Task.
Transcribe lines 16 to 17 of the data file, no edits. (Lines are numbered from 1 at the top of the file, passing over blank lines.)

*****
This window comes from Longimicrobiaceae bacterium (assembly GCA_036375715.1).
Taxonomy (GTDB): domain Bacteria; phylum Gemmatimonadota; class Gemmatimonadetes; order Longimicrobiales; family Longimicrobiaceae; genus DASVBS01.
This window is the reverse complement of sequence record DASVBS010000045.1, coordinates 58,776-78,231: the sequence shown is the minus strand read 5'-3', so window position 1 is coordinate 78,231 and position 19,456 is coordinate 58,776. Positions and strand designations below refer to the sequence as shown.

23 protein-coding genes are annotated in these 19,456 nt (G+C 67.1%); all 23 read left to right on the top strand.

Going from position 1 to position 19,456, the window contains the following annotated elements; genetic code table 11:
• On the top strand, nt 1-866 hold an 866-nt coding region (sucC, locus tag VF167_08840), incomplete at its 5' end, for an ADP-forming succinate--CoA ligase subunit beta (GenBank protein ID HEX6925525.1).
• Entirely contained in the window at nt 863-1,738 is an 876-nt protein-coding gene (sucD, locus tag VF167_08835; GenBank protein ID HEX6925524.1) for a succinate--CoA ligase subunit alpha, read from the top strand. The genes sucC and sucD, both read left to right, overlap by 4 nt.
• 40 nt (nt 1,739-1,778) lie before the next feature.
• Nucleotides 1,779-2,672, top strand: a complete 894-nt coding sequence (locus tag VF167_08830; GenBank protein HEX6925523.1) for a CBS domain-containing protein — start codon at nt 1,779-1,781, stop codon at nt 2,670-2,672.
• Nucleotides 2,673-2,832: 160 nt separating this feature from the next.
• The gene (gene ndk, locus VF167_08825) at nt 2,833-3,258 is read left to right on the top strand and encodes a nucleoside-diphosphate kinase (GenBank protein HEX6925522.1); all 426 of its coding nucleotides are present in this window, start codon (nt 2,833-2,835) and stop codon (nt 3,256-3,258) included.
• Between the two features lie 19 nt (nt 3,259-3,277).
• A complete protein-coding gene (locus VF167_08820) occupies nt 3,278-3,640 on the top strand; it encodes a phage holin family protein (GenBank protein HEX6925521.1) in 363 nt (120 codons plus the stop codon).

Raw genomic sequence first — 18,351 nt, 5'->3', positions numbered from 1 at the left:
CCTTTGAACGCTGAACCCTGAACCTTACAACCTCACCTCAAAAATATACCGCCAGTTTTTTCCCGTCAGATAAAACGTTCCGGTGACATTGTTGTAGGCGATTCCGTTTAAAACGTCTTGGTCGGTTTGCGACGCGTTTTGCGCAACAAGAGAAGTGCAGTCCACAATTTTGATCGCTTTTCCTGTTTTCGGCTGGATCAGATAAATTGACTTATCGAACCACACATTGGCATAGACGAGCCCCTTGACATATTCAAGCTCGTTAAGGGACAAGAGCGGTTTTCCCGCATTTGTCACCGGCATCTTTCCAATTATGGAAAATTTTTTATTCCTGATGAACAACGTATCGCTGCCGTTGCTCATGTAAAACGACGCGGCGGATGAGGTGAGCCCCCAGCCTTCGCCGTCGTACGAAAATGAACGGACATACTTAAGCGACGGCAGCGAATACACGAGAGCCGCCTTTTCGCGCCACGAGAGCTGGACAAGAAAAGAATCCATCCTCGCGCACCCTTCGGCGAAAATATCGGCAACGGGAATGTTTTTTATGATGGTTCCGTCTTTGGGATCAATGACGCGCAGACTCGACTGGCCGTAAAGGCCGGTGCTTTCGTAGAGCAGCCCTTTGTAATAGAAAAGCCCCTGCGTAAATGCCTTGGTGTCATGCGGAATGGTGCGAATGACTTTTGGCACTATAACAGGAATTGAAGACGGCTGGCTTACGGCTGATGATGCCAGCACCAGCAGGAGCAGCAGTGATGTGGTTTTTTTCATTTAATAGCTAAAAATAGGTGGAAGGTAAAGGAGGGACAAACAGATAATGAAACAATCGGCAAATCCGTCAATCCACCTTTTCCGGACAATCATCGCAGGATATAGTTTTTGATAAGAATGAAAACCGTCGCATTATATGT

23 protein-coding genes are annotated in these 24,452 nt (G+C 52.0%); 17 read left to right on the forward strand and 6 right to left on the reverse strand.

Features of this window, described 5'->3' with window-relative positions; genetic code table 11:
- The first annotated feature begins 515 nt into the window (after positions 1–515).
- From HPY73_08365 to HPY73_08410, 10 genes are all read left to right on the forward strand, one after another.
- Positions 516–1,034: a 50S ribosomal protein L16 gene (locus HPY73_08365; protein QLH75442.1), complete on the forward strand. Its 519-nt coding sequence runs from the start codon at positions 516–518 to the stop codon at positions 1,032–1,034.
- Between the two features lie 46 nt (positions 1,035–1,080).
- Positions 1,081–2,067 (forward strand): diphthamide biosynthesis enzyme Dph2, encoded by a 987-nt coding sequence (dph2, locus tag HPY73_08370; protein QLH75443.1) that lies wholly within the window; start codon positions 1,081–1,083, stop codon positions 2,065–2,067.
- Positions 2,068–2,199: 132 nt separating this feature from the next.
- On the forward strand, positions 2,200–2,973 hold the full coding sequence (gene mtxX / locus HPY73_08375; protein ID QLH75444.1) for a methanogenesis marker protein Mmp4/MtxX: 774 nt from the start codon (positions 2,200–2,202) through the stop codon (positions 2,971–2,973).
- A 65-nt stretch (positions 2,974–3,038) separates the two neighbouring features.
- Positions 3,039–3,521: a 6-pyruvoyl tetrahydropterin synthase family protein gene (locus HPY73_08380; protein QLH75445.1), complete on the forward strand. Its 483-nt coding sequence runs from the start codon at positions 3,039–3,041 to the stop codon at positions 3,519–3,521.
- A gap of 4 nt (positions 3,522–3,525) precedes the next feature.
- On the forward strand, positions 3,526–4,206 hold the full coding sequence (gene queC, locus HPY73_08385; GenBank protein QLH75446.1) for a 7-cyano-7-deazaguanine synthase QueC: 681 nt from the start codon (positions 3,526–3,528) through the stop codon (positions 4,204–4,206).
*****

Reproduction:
23 protein-coding genes are annotated in these 24,452 nt (G+C 52.0%); 17 read left to right on the forward strand and 6 right to left on the reverse strand.

Features of this window, described 5'->3' with window-relative positions; genetic code table 11: